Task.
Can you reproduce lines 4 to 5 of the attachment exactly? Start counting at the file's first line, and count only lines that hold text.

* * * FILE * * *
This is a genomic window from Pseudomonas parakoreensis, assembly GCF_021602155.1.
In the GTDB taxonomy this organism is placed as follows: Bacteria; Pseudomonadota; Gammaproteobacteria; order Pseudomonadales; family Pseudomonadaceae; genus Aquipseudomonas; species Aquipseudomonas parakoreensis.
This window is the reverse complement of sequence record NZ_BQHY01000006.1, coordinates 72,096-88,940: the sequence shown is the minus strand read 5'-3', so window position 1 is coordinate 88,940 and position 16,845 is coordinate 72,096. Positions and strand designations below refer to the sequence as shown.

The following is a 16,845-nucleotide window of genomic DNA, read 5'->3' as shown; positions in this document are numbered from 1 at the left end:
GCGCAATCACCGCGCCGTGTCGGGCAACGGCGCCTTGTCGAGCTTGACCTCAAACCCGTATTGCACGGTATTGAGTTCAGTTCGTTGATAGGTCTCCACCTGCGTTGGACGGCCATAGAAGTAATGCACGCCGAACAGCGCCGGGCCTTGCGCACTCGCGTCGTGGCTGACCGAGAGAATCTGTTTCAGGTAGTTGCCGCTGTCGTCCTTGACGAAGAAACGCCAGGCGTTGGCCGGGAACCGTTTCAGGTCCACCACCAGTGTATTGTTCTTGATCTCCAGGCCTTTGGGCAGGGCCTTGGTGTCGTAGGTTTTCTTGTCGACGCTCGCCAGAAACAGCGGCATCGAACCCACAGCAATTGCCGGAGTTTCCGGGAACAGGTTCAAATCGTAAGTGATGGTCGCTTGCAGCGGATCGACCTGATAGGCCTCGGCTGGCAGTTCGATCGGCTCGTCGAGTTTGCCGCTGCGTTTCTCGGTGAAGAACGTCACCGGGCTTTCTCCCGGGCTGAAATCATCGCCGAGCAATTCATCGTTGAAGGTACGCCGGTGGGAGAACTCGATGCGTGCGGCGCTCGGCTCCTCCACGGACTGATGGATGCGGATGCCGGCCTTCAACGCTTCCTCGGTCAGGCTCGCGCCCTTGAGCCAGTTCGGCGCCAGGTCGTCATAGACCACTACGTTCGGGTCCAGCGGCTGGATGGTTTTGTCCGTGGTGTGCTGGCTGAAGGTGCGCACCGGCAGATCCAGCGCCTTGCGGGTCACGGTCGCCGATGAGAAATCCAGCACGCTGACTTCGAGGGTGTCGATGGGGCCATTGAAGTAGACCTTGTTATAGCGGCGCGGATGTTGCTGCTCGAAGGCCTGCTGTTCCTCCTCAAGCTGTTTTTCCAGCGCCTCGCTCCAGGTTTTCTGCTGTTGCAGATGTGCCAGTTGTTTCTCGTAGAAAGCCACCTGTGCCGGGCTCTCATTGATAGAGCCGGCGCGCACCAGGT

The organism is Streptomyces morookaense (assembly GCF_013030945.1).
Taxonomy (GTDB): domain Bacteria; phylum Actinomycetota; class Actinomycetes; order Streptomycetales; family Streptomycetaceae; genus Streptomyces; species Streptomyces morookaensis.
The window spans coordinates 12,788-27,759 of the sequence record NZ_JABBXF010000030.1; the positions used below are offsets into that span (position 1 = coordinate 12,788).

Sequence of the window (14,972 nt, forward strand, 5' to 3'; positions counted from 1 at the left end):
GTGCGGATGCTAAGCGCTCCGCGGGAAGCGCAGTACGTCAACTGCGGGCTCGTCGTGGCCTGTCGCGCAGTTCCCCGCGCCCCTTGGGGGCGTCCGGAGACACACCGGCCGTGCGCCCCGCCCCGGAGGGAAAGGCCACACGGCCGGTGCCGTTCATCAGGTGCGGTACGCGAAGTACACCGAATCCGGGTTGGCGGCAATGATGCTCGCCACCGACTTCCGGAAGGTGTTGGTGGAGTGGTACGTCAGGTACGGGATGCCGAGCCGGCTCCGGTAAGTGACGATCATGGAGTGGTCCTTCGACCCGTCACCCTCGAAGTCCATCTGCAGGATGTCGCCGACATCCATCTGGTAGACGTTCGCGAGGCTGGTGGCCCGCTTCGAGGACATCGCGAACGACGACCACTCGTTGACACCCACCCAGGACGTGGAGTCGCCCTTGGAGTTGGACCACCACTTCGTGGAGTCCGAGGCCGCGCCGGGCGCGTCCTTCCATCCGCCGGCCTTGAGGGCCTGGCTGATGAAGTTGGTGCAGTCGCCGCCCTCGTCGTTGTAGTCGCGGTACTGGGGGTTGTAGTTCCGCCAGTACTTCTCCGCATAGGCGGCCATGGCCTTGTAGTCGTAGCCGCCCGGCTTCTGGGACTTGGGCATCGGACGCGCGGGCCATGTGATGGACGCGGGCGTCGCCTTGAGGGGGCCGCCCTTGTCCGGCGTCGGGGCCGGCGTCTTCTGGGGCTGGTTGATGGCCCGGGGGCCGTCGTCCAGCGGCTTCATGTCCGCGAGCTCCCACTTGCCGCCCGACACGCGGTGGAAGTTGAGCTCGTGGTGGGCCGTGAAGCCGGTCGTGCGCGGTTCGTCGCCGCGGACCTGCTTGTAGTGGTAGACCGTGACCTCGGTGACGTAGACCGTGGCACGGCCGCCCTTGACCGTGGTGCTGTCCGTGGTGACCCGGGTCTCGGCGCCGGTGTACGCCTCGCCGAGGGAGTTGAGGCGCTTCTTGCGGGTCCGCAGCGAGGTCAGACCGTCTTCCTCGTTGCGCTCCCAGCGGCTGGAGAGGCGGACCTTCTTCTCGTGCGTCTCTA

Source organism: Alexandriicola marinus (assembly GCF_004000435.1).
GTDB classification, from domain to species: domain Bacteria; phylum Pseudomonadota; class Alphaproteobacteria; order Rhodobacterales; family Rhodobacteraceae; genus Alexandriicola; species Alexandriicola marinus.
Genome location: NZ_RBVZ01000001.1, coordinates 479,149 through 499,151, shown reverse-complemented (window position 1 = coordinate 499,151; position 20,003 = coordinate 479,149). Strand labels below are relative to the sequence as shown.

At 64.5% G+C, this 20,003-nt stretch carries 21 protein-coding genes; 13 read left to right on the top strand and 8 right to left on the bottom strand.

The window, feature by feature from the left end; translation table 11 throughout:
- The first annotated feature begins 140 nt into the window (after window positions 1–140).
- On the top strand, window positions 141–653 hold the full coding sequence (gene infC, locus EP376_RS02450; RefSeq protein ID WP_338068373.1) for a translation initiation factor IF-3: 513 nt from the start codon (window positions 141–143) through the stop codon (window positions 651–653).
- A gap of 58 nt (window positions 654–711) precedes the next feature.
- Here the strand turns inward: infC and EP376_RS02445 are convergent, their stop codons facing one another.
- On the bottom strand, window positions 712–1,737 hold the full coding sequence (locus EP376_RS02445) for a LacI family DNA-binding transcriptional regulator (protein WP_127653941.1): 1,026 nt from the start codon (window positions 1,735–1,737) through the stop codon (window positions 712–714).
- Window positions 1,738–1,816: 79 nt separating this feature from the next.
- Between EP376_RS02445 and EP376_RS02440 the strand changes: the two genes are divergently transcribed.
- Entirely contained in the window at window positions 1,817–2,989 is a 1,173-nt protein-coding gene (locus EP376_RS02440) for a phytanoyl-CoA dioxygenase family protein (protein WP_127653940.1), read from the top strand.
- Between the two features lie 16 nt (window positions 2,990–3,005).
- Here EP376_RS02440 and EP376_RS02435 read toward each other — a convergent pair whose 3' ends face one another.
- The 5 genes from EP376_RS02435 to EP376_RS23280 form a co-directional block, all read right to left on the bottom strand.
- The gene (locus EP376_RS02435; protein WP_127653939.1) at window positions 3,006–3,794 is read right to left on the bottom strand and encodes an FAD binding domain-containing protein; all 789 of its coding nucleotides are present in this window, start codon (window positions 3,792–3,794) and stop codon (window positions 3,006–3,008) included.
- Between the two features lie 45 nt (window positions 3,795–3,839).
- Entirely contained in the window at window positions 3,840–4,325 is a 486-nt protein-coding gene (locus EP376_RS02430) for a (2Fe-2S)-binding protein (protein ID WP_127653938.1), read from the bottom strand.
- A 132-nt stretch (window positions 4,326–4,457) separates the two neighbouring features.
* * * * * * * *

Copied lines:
The following is a 16,845-nucleotide window of genomic DNA, read 5'->3' as shown; positions in this document are numbered from 1 at the left end:
GCGCAATCACCGCGCCGTGTCGGGCAACGGCGCCTTGTCGAGCTTGACCTCAAACCCGTATTGCACGGTATTGAGTTCAGTTCGTTGATAGGTCTCCACCTGCGTTGGACGGCCATAGAAGTAATGCACGCCGAACAGCGCCGGGCCTTGCGCACTCGCGTCGTGGCTGACCGAGAGAATCTGTTTCAGGTAGTTGCCGCTGTCGTCCTTGACGAAGAAACGCCAGGCGTTGGCCGGGAACCGTTTCAGGTCCACCACCAGTGTATTGTTCTTGATCTCCAGGCCTTTGGGCAGGGCCTTGGTGTCGTAGGTTTTCTTGTCGACGCTCGCCAGAAACAGCGGCATCGAACCCACAGCAATTGCCGGAGTTTCCGGGAACAGGTTCAAATCGTAAGTGATGGTCGCTTGCAGCGGATCGACCTGATAGGCCTCGGCTGGCAGTTCGATCGGCTCGTCGAGTTTGCCGCTGCGTTTCTCGGTGAAGAACGTCACCGGGCTTTCTCCCGGGCTGAAATCATCGCCGAGCAATTCATCGTTGAAGGTACGCCGGTGGGAGAACTCGATGCGTGCGGCGCTCGGCTCCTCCACGGACTGATGGATGCGGATGCCGGCCTTCAACGCTTCCTCGGTCAGGCTCGCGCCCTTGAGCCAGTTCGGCGCCAGGTCGTCATAGACCACTACGTTCGGGTCCAGCGGCTGGATGGTTTTGTCCGTGGTGTGCTGGCTGAAGGTGCGCACCGGCAGATCCAGCGCCTTGCGGGTCACGGTCGCCGATGAGAAATCCAGCACGCTGACTTCGAGGGTGTCGATGGGGCCATTGAAGTAGACCTTGTTATAGCGGCGCGGATGTTGCTGCTCGAAGGCCTGCTGTTCCTCCTCAAGCTGTTTTTCCAGCGCCTCGCTCCAGGTTTTCTGCTGTTGCAGATGTGCCAGTTGTTTCTCGTAGAAAGCCACCTGTGCCGGGCTCTCATTGATAGAGCCGGCGCGCACCAGGT